Project description:Immunoneuroendocrinology studies have identified conserved communicational paths in birds and mammals, e.g. the Hypothalamus-Pituitary-Adrenal axis with anti-inflammatory activity mediated by glucocorticoids. Immune neuroendocrine phenotypes (INPs) have been proposed for mammals implying the categorization of a population in subgroups underlying divergent immune-neuroendocrine interactions. These phenotypes were studied in the context of the LEWIS/FISCHER paradigm (rats expressing high or low pro-inflammatory profiles, respectively). Although avian species have some common immunological mechanisms with mammals, they have also evolved some distinct strategies and, until now, it has not been studied whether birds may also share with mammals similar INPs. Based on corticosterone levels we determined the existence of two divergent groups in Coturnix coturnix that also differed in other immune-neuroendocrine responses. Quail with lowest corticosterone showed higher lymphoproliferative and antibody responses, interferon-? and interleukin-1? mRNA expression levels and lower frequencies of leukocyte subpopulations distribution and interleukin-13 levels, than their higher corticosterone counterparts. Results suggest the existence of INPs in birds, comparable to mammalian LEWIS/FISCHER profiles, where basal corticosterone also underlies responses of comparable variables associated to the phenotypes. Concluding, INP may not be a mammalian distinct feature, leading to discuss whether these profiles represent a parallel phenomenon evolved in birds and mammals, or a common feature inherited from a reptilian ancestor millions of years ago.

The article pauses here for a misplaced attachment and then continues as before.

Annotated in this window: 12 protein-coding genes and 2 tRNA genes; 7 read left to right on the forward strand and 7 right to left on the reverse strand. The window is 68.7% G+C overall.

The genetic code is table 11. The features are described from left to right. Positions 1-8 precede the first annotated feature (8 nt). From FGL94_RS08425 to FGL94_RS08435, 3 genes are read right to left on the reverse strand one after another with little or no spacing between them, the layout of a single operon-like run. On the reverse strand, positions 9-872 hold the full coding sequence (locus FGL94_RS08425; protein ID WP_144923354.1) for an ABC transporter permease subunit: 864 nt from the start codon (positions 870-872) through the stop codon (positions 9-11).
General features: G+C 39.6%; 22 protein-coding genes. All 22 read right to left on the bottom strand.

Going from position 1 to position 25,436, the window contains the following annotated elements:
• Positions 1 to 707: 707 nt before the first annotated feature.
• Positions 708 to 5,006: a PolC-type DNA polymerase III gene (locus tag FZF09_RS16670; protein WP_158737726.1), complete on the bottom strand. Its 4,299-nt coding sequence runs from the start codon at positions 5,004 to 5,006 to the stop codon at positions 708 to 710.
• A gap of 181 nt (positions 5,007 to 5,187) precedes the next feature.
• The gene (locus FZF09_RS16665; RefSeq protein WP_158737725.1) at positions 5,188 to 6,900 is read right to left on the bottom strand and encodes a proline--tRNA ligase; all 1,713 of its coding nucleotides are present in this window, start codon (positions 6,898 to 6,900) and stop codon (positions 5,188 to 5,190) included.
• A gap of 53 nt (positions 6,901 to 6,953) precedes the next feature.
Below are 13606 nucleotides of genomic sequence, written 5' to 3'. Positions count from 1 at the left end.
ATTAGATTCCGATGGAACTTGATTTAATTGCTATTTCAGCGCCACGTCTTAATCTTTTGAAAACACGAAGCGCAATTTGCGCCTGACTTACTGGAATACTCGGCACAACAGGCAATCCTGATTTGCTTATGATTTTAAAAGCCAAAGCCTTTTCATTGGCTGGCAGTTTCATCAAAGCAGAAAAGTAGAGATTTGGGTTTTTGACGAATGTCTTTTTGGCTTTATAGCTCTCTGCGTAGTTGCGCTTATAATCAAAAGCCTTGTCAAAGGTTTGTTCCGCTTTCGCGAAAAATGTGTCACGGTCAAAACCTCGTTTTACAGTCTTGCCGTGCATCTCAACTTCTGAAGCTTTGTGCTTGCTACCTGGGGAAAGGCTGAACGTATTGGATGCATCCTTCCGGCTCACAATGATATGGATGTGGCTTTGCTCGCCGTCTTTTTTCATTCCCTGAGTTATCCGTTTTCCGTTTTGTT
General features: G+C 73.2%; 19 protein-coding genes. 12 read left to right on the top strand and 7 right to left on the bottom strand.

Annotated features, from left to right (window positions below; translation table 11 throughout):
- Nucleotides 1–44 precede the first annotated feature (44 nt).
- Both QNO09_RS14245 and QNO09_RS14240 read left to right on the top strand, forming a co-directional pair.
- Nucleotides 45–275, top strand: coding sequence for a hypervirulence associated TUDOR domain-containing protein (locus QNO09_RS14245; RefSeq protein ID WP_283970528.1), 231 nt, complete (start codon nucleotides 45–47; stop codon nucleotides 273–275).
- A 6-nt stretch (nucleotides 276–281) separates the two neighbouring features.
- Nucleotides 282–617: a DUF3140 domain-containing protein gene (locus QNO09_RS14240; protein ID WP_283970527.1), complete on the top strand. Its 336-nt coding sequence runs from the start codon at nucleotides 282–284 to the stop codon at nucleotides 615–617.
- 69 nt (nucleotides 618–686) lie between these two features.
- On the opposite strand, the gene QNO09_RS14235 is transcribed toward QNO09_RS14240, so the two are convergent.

Project description:The relationship between hepatic uroporphyrin accumulation and uroporphyrinogen decarboxylase (EC 188.8.131.52) activity was investigated in cultured chick-embryo hepatocytes, Japanese quail (Coturnix coturnix japonica) and mice that had been treated with polyhalogenated aromatic compounds. Chick-embryo hepatocytes treated with 3,3',4,4'-tetrachlorobiphenyl accumulated uroporphyrin in a dose-dependent fashion without a detectable decrease in uroporphyrinogen decarboxylase activity when either pentacarboxyporphyrinogen III or uroporphyrinogen III were used as substrates in the assay. Other compounds, such as hexachlorobenzene, parathion, carbamazepine and nifedipine, which have been shown previously to cause uroporphyrin accumulation in these cells, did not decrease uroporphyrinogen decarboxylase activity. Japanese quail treated with hexachlorobenzene for 7-10 days also accumulated hepatic uroporphyrin without any decrease in uroporphyrinogen decarboxylase activity. In contrast, hepatic uroporphyrin accumulation in male C57BL/6 mice treated with iron and hexachlorobenzene was accompanied by a 20-80% decrease in uroporphyrinogen decarboxylase activity, demonstrating that the assay used for uroporphyrinogen decarboxylase, using pentacarboxyporphyrinogen III as substrate, could detect decreased enzyme activity. Our results with chick hepatocytes and quail, showing uroporphyrin accumulation without a decrease in uroporphyrinogen decarboxylase activity, are consistent with a new two-stage model of the uroporphyria: initially uroporphyrinogen is oxidized by a cytochrome P-450-mediated reaction, followed in rodents by a progressive decrease in uroporphyrinogen decarboxylase activity.